Idiopathic IgA nephropathy: Pathogenesis, histopathology, and therapeutic options

James A. Tumlin, Michael P. Madaio, Randolph Hennigar

Research output: Contribution to journalReview articlepeer-review

68 Scopus citations


IgA nephropathy is one of the most common causes of glomerulonephritis in the world. Proliferative and crescentic forms of IgA are found in up to 30% of cases and are associated with nephrotic-range proteinuria, accelerated hypertension, and accelerated decline toward ESRD. Despite its prevalence and clinical importance, there is no unifying nomenclature or consensus for the treatment of specific histologic subgroups. As a consequence, the development of clinically effective treatment regimens for IgA nephropathy have lagged behind other, less common forms of glomerulonephritis. Herein is reviewed the pathogenesis and histologic subtypes of IgA nephropathy and how conventional and immunosuppressive therapies have an impact on renal survival and recurrence rates. The use of known clinical risk factors for disease progression in conjunction with specific histologic features can be a guide to both induction and consolidation therapies for individual patients with IgA nephropathy.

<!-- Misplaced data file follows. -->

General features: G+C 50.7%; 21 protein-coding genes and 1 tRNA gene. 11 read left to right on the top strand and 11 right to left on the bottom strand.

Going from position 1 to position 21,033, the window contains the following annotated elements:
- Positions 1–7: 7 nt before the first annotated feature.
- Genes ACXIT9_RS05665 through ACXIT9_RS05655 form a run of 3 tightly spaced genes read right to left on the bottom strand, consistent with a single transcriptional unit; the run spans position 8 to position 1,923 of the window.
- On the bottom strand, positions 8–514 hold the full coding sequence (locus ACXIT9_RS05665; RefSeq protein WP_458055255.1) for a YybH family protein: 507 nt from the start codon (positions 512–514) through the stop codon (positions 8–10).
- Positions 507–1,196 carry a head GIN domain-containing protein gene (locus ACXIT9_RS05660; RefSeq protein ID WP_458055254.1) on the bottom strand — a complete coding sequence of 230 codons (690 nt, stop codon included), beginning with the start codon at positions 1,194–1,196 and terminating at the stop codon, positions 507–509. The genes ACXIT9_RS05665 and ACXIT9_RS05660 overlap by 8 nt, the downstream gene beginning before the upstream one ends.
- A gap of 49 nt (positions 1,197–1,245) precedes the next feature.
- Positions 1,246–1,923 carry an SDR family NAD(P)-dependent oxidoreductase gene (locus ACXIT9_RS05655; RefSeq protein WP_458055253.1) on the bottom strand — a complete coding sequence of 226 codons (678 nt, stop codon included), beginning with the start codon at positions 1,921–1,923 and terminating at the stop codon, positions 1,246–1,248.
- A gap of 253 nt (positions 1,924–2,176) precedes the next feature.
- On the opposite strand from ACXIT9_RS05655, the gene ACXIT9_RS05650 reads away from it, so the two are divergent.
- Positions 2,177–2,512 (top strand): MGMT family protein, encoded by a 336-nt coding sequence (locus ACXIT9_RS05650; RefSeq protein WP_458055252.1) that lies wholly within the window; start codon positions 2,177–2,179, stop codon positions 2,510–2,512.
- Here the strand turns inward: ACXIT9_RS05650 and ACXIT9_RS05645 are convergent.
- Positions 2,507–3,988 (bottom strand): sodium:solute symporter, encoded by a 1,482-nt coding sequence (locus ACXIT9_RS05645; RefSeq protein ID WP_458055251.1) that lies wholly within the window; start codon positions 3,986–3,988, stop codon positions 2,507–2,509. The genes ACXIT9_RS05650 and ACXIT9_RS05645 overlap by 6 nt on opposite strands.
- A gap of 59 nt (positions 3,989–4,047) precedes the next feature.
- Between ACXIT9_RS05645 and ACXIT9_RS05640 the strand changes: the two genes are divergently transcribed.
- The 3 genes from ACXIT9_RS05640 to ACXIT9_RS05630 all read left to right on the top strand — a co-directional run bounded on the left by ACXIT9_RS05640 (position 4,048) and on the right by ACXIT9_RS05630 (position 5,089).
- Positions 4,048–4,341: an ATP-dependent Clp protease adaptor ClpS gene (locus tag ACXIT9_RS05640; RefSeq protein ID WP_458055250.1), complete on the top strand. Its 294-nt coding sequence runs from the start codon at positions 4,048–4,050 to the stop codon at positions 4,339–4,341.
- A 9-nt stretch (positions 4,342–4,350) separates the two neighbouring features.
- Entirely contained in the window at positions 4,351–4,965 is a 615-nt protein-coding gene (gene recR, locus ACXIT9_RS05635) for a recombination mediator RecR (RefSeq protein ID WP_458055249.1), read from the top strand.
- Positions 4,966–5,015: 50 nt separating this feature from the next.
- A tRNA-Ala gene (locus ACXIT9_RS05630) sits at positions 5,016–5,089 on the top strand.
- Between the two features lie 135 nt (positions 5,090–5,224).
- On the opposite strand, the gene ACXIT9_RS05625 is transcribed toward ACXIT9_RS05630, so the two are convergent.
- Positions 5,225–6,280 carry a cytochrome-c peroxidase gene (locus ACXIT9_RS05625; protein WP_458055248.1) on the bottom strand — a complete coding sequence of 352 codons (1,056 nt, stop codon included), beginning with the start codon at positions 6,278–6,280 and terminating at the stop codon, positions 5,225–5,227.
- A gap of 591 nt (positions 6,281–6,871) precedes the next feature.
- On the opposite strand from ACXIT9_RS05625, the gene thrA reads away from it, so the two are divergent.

Original languageEnglish (US)
Pages (from-to)1054-1061
Number of pages8
JournalClinical Journal of the American Society of Nephrology
Issue number5
StatePublished - Sep 2007
Externally publishedYes

ASJC Scopus subject areas

  • Epidemiology
  • Critical Care and Intensive Care Medicine
  • Nephrology
  • Transplantation


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